Monday, August 1, 2011
Monday Flash Fiction
Chuck Wendig's flash fiction challenge this week is "The Flea Market" and I couldn't resist tackling the topic.
Here's my story--1000 words (minus title)
Maybe she had a knack, or maybe she had an eye, or maybe Jeannie was just lucky. But she could go to a yard sale with her best friend Maribeth and Maribeth would walk away with a used copy of the one John Grisham novel she hadn’t read and Jeannie would have paid a quarter for a pair of vintage copper earrings signed Matisse-Renoir that she later sold on eBay for $69.
Jeannie had been buying and selling online for ten years as a hobby. The extra cash paid for little luxuries—a massage here, a new pair of shoes there—and came in handy to cover unexpected emergencies like when the Honda’s fuel pump died.
Her husband, who didn’t have what he called “the gypsy gene,” made fun of her for haunting flea markets and rummage sales and yard sales.
Then Tim lost his job and what had been a hobby suddenly became an economic necessity because nobody was hiring 54-year-old ex-grocery store managers and Jeannie only worked part-time at a company that was laying people off and unlikely to give her more hours.
Jeannie began planning her weekends around yard and estate sales, using a “hit list” Tim compiled from ads in The Pennysaver and on Craig’s List. Tim also handled “fulfillment,” turning their garage into a shipping department and buying bubble wrap and mailing tape in bulk.
Tim, who’d really been a very good manager, also created spread sheets and mailing lists and tracking programs to see which items consistently sold for the best prices. Then he created a website and a newsletter to sell to past customers without having to share the profits with eBay.
He opened a Twitter account and created a page on Facebook and threw himself into social media marketing like he was a lonely teenager. He was working 13-hour days seven days a week and he was loving it.
Tim had been so stressed out by his job the last few years that it had been like living with a ghost. Jeannie had been lonely. Now that they had a shared interest it had rekindled the spark in their marriage, a spark Jeannie had thought was dead.
And best of all, while they weren’t making a fortune, they were keeping their heads above water without having to dip into their savings. And every once in awhile, Jeannie would come across something really valuable, like the horrendously ugly china doodad that turned out to be a highly prized mid-century collectible that they sold on Antiques Roadshow for $35,000.
People approached Jeannie with offers to pay her finder’s fees for a first look at the items she “picked up.” That proved to be a lucrative second income stream and she and Tim discussed the possibility of her taking early retirement and just working from home. The idea was appealing but in the end, Jeannie didn’t want to give up her health insurance. She had high blood pressure and her medicine was expensive.
Still, once the idea had been floated out there, Jeannie couldn’t get it out of her head. She began ranging farther and farther afield in her buying trips. She visited pawn shops and consignment stores off the beaten track. She paid a volunteer at Goodwill to keep an eye out for certain items. She made the rounds of flea markets with computer-generated “wish lists.”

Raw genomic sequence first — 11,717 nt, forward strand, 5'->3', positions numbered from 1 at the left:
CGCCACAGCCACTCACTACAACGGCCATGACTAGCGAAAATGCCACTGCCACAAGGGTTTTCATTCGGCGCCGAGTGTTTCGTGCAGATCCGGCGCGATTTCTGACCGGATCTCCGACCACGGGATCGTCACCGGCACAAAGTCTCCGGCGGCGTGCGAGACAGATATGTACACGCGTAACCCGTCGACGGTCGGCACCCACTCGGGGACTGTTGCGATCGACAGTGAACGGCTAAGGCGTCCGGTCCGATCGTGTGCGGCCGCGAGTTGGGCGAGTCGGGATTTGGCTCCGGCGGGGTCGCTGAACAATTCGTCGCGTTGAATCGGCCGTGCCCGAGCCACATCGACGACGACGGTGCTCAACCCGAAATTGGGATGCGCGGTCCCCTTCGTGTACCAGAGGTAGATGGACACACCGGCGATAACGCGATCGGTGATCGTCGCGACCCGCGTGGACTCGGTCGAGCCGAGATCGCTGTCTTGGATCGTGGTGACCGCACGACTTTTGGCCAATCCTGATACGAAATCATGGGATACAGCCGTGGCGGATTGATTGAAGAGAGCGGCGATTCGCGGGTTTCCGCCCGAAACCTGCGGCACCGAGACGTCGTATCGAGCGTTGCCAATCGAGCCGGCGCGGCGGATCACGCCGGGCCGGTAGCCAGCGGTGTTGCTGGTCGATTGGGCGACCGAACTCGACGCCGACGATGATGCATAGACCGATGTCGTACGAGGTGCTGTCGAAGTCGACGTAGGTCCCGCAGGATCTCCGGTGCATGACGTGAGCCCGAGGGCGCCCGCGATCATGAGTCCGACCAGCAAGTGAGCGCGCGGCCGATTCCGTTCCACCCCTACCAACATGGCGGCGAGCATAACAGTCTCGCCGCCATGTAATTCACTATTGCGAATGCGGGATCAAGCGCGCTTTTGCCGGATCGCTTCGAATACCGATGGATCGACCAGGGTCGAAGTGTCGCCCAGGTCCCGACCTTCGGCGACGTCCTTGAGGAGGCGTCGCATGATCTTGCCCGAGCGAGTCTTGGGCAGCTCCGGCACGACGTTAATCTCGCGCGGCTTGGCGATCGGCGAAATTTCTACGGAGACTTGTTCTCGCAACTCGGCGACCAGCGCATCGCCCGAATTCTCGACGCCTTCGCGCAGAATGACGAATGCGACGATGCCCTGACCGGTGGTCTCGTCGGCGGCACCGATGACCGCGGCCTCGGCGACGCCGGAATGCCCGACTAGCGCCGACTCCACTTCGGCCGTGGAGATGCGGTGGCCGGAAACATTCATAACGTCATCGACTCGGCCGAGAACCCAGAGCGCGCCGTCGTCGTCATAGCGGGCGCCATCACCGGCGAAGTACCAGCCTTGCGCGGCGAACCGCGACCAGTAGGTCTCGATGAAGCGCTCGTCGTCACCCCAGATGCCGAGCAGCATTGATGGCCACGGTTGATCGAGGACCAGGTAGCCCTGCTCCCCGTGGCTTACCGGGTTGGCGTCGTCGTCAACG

If Tim was busy, she’d go with Maribeth and afterwards, they’d get their nails done or hit the Souplantation for lunch.
Maribeth was absolutely hopeless at spotting “finds” but she loved shopping for bargains and Jeannie enjoyed her company so it was a win/win all around.
Until the Friday that Maribeth spotted the ring in a clutter of junk jewelry piled in a box on a table.
Maribeth was like a magpie—she loved bright, shiny things and the ring was big and garish, with a large blue stone in the center and four clear stones framing its square setting.
She immediately pulled the ring out of the pile, untangling it from the cheap gilt snake chains and the hook from a broken chandelier earring.
It was much too big for Maribeth’s ring finger, so she slid it onto her thumb and modeled it for Jeannie.
“Isn’t it pretty?” Maribeth asked. Jeannie was on the verge of dismissing the bauble with a good-natured jibe at her friend’s poor taste when she took a second look.
What she’d mistakenly thought were rhinestones glittered with a completely gemlike fire. The little diamonds were mere chips but the blue stone—that was worth something.
“Let me see that,” she said casually, holding out her hand.
Maribeth handed it over just as casually, turning her attention back to the pile of bling, looking for another treasure.
Jeannie studied the ring. The gems were set in rose gold in an ornate Victorian design. She estimated the size to be around an 8, which was large for a woman’s ring. She looked inside the ring for an inscription, but the band was worn smooth.
“How much?” she asked the vendor.
“Ten dollars,” he said.
Jeannie scrunched up her face and turned to Maribeth. “Ten dollars seems a bit pricey,” she said, “for a piece of second-hand costume jewelry.”
Maribeth thought about it for a minute. “Okay,” she agreed and put down a brightly colored plastic bangle bracelet that Jeannie’s practiced eye told her was a Lea Stein original.
On their way out of the flea market, Jeannie feigned a bathroom emergency and left Maribeth browsing through handbags as she doubled back to the seller with the Victorian ring.
“I’d like to buy that ring for my friend,” she explained to the vendor, who wasn’t interested. “And that bracelet too,” she said, pointing to the bangle.
“Five dollars,” he said.
“Will you take three?” she countered.
“Four,” he responded.
She tucked her purchases into her handbag and rejoined Maribeth.
“How about lunch?” she asked her best friend. “My treat.”
The ring sold for $10,000.
Photograph of ring by Asif Akbar.
Posted by Katherine Tomlinson at 11:49 PM